Kolomoisky charged with embezzling $250mn from PrivatBank in landmark case

Kolomoisky charged with embezzling $250mn from PrivatBank in landmark case
One of Ukriane's biggest and most powerful oligarchs, Ihor Kolomoisky has been taken into custody and charged with embezzling $250mn from his former PrivatBank in what should be Ukraine's biggest ever corruption case. / bne IntelliNews
By Ben Aris in Berlin September 8, 2023

Former PrivatBank owner and oligarch Ihor Kolomoisky along with five associates has been charged with embezzling UAH9.2bn ($250mn) from Ukraine’s biggest commercial PrivatBank, kicking off what will be Ukraine’s biggest ever corruption case.

The charges were brought by the National Anti-Corruption Bureau of Ukraine (NABU) on September 7 and allege that Kolomoisky established a scheme in early 2015 to transfer funds from PrivatBank to his offshore companies and increase his own share in the bank's capital.

In the wake of the bank’s subsequent collapse in 2016, National Bank of Ukraine (NBU) hired corporate sleuths Kroll to conduct a forensic audit, which reported “large-scale corruption” and that much of the money was siphoned out via shell companies in the UK and Cyprus. At least half a billion dollars of that money ended up in Cleveland in the US, where Kolomoisky is also being investigated for money laundering.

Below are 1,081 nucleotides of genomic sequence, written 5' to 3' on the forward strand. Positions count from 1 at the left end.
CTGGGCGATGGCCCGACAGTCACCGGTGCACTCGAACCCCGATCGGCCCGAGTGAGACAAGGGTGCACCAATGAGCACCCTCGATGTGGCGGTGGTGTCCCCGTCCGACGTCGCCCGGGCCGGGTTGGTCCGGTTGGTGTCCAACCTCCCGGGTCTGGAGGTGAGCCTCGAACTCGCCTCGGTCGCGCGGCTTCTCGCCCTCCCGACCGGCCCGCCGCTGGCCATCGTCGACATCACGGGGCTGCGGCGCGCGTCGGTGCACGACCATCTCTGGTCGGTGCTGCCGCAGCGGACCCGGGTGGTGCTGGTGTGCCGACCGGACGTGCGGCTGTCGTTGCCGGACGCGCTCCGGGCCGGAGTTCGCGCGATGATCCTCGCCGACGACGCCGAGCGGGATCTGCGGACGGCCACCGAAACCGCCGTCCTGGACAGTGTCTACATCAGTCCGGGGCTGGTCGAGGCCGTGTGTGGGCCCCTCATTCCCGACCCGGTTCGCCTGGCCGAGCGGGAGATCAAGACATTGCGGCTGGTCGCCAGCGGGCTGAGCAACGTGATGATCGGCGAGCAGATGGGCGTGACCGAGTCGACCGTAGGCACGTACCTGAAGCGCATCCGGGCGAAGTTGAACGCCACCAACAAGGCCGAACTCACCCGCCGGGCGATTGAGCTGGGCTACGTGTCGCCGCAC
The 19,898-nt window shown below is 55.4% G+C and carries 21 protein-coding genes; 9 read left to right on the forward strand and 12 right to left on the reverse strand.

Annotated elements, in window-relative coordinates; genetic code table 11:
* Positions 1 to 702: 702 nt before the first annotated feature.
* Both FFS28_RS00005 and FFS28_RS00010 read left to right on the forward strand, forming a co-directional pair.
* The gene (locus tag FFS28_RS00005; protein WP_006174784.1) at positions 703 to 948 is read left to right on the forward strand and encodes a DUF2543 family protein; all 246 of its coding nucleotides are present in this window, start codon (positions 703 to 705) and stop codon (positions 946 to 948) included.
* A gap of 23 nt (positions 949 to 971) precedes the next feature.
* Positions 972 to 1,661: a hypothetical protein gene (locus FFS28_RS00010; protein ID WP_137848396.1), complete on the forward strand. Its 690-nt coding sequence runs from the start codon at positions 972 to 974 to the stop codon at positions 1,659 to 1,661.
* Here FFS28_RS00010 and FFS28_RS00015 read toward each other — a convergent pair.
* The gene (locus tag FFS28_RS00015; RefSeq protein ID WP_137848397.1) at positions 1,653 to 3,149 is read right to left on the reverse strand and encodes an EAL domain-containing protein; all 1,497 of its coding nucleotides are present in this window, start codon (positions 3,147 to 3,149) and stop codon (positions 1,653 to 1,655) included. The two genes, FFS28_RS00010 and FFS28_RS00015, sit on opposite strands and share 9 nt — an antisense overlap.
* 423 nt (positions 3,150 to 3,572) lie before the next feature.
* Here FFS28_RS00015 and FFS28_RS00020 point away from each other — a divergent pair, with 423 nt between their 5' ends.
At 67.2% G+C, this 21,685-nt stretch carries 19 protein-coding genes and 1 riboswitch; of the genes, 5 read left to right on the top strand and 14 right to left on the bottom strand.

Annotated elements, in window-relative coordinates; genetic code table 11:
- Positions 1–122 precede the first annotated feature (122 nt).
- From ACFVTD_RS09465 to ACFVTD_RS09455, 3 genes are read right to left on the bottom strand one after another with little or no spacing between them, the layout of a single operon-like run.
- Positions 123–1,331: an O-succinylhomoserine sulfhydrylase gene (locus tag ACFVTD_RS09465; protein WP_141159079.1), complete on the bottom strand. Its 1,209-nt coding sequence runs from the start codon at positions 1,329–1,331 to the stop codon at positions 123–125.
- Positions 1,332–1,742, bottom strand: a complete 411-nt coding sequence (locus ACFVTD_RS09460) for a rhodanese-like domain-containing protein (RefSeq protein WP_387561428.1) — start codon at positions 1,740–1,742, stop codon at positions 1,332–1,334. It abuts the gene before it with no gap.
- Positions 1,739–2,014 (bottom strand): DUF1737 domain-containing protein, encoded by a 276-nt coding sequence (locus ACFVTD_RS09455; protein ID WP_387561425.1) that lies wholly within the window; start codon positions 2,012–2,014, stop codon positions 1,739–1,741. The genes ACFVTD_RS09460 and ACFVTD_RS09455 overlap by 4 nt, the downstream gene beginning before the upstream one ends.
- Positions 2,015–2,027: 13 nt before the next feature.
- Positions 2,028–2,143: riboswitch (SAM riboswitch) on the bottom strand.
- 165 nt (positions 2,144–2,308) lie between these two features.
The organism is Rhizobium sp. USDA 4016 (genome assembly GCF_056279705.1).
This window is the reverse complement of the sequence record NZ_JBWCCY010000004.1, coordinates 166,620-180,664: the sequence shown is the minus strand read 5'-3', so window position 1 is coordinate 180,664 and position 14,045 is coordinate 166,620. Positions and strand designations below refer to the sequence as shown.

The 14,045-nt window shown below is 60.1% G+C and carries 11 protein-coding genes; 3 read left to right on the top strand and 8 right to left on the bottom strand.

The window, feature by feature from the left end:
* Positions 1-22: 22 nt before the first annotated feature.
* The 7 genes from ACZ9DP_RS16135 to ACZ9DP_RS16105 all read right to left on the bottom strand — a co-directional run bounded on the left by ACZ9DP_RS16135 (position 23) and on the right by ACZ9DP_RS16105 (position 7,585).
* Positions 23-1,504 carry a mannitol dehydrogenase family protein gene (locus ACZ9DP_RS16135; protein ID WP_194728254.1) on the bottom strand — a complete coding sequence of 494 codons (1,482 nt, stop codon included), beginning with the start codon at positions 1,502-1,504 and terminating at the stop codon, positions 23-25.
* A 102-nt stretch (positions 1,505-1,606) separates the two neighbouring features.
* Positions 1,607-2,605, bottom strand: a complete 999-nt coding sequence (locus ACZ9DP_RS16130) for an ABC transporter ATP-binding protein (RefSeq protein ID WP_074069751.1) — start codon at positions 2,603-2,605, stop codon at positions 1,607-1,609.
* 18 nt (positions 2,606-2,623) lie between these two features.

Despite his obvious culpability, no criminal charges were brought against Kolomoisky in Ukraine, who continued to operate in Ukraine with seeming impunity.

However, the management of the now state-owned PrivatBank has launched a series of civil cases against Kolomoisky in London, Cyprus and elsewhere, in an effort to recover what the management call the “fraud loans”. The cases are wending their way through the courts, but a London judge has frozen $2bn worth of Kolomoisky’s assets while the UK case proceeds.

Founded by Kolomoisky, PrivatBank was the biggest and most successful bank in the country. However, the bank collapsed and was nationalised after a bne IntelliNews cover story “Privat Investigations” published in November 2016 showed that its loan book was riddled with fake loans. A scandal and an NBU investigation later, the bank was nationalised in December after the regulator determined that over 90% of the bank’s loans were fake and there was a $5.5bn hole in its balance sheet.

The bank was put under state control and received a bailout that remains not only the biggest in Ukraine’s history, but one of the biggest in all of the Former Soviet Union (FSU). bne IntelliNews included the looting of PrivatBank as one of its list of greatest scams in the post-Soviet space since 1991.

Question marks were raised over Ukrainian President Volodymyr Zelenskiy’s relationship with Kolomoisky following his election in April 2019, as the former comedian sold many of his productions to Kolomoisky’s media network, which in turn is credited with helping Zelenskiy win the election thanks to its enthusiastic support of his campaign. After Zelenskiy took office, Kolomoisky returned from self-imposed exile in Israel and launched what the NBU senior management dubbed a campaign of terror to recover control of PrivatBank.